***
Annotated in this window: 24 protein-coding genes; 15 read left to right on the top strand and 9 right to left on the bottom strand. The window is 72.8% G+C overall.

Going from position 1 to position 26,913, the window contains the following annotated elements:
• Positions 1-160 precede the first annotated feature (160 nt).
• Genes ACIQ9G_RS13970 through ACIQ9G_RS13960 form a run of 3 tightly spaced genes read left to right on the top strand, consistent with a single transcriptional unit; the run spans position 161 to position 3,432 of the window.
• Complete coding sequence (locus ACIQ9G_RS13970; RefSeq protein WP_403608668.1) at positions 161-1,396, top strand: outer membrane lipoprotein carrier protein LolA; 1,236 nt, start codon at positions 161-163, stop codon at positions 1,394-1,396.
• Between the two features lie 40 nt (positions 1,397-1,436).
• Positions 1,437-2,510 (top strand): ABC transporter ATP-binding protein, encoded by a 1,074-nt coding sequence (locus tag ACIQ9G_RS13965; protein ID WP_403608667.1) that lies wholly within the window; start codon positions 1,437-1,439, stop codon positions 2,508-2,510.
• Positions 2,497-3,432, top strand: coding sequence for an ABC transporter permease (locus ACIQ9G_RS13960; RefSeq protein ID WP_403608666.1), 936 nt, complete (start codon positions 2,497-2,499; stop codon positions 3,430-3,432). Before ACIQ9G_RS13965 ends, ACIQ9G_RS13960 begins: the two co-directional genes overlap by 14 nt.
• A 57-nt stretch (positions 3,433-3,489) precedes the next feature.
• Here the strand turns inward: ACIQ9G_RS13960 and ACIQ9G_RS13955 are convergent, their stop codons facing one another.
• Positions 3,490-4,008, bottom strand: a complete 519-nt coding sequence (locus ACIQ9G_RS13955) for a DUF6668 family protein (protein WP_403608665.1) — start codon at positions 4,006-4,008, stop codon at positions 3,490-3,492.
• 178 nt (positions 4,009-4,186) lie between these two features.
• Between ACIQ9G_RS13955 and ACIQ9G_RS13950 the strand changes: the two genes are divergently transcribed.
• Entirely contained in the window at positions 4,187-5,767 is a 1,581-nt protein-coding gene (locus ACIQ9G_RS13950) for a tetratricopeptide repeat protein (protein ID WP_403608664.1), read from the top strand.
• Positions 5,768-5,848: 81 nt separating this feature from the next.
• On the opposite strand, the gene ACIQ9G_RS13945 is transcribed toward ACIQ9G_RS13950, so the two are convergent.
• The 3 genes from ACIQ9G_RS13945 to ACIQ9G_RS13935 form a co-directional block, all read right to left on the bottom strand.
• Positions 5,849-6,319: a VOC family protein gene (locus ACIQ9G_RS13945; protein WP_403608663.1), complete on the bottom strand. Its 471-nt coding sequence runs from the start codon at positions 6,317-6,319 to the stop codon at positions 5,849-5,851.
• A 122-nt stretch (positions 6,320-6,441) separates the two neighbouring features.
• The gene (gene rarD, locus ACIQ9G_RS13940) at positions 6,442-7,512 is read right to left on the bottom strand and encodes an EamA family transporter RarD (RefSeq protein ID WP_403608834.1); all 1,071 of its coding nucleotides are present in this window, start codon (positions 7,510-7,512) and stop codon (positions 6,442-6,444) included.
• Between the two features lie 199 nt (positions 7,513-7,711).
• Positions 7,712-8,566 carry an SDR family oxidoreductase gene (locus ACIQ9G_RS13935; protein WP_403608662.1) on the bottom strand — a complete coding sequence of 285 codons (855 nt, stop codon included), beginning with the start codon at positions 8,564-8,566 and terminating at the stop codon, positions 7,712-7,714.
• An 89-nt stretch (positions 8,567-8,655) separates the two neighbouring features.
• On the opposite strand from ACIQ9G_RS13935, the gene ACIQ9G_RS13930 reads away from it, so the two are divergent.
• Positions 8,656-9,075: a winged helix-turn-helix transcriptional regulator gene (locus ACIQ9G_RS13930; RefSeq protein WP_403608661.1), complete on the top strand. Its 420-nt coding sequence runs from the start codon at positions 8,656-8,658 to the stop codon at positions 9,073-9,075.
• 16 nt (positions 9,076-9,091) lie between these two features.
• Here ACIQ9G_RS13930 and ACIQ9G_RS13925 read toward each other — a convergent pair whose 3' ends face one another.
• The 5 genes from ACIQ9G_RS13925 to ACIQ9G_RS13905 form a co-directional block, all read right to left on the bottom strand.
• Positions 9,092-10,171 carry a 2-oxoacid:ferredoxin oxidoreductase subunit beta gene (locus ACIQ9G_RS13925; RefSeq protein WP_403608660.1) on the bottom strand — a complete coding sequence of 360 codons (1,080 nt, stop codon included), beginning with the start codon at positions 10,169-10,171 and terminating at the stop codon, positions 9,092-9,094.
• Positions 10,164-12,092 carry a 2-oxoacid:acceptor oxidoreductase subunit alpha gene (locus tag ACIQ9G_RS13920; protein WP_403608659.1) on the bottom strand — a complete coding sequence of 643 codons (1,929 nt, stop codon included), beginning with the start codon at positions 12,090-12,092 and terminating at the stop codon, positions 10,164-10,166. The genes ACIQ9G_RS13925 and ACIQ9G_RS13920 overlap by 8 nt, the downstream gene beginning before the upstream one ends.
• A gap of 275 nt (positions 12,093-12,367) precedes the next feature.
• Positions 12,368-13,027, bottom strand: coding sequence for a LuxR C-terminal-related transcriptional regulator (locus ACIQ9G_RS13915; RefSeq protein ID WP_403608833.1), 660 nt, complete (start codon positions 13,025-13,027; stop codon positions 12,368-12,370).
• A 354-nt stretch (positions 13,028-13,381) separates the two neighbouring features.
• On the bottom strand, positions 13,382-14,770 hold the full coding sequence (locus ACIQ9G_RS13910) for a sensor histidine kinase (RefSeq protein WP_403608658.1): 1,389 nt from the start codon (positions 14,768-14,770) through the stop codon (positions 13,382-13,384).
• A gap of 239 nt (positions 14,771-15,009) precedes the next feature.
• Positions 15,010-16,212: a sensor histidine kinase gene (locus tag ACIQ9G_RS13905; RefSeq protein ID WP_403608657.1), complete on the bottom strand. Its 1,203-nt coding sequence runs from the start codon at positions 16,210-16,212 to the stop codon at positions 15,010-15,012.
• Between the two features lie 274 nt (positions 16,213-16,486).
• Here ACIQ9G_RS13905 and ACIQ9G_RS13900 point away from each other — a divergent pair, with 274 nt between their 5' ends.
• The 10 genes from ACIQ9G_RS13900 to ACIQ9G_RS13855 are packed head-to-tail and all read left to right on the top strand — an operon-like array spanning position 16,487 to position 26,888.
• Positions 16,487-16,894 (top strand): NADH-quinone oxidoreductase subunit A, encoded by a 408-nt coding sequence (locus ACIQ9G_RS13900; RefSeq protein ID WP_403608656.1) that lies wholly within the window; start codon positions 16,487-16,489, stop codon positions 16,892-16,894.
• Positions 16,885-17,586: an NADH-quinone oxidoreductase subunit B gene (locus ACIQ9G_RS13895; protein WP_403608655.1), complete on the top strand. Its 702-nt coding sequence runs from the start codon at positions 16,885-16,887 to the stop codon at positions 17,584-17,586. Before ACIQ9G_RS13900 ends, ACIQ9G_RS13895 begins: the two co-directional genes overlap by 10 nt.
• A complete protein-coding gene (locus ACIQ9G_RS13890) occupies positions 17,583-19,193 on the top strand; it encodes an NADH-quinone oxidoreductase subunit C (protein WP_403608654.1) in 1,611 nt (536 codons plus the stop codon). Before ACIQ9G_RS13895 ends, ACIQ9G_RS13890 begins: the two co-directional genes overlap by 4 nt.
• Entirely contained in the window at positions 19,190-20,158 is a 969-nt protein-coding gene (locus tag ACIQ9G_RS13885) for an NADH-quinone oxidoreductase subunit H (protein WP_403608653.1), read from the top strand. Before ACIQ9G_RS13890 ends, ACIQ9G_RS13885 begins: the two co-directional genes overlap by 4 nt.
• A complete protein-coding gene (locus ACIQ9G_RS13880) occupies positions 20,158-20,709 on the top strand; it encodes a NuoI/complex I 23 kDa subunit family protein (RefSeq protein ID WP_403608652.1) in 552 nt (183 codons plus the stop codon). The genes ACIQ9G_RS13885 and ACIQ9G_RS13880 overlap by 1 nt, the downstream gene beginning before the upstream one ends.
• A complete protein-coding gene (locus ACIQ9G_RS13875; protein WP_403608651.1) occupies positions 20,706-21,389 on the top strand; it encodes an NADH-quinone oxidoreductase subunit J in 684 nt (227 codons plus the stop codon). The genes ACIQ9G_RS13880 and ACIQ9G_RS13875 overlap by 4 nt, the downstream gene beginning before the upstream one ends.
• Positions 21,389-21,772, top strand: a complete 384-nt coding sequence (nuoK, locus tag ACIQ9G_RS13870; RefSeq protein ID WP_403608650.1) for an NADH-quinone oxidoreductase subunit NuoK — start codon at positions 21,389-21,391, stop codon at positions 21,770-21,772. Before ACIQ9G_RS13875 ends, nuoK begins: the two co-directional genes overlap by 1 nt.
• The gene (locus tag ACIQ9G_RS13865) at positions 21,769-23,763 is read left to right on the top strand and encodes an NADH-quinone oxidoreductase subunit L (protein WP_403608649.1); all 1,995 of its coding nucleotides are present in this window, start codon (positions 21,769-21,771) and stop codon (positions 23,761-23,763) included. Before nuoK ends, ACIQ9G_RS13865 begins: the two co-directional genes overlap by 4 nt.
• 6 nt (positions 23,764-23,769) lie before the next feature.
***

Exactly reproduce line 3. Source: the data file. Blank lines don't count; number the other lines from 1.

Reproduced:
• Positions 1-160 precede the first annotated feature (160 nt).